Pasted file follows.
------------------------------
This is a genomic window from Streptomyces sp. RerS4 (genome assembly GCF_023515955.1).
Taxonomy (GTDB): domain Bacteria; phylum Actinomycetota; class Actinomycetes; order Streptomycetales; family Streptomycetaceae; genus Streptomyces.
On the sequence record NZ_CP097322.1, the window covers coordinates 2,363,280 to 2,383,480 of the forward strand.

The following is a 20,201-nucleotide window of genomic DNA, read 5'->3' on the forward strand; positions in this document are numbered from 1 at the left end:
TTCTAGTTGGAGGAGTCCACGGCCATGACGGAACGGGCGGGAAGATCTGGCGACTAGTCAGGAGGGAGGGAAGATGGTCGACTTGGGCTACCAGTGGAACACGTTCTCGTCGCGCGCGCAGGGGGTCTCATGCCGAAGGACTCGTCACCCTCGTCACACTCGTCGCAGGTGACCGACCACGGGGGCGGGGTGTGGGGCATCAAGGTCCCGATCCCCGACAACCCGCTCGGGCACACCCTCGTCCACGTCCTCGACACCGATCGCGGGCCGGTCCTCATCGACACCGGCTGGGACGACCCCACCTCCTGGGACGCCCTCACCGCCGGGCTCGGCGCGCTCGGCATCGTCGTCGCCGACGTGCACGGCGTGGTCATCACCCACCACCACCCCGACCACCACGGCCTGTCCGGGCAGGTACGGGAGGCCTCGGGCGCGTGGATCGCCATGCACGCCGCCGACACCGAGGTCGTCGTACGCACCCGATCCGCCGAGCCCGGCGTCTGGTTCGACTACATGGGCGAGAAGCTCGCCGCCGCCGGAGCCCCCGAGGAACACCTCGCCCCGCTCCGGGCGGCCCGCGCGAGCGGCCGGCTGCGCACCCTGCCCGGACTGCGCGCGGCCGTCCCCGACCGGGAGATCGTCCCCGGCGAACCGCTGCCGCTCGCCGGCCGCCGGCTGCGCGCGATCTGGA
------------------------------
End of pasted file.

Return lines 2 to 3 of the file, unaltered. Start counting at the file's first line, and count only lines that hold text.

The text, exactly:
Taxonomy (GTDB): domain Bacteria; phylum Actinomycetota; class Actinomycetes; order Streptomycetales; family Streptomycetaceae; genus Streptomyces.
On the sequence record NZ_CP097322.1, the window covers coordinates 2,363,280 to 2,383,480 of the forward strand.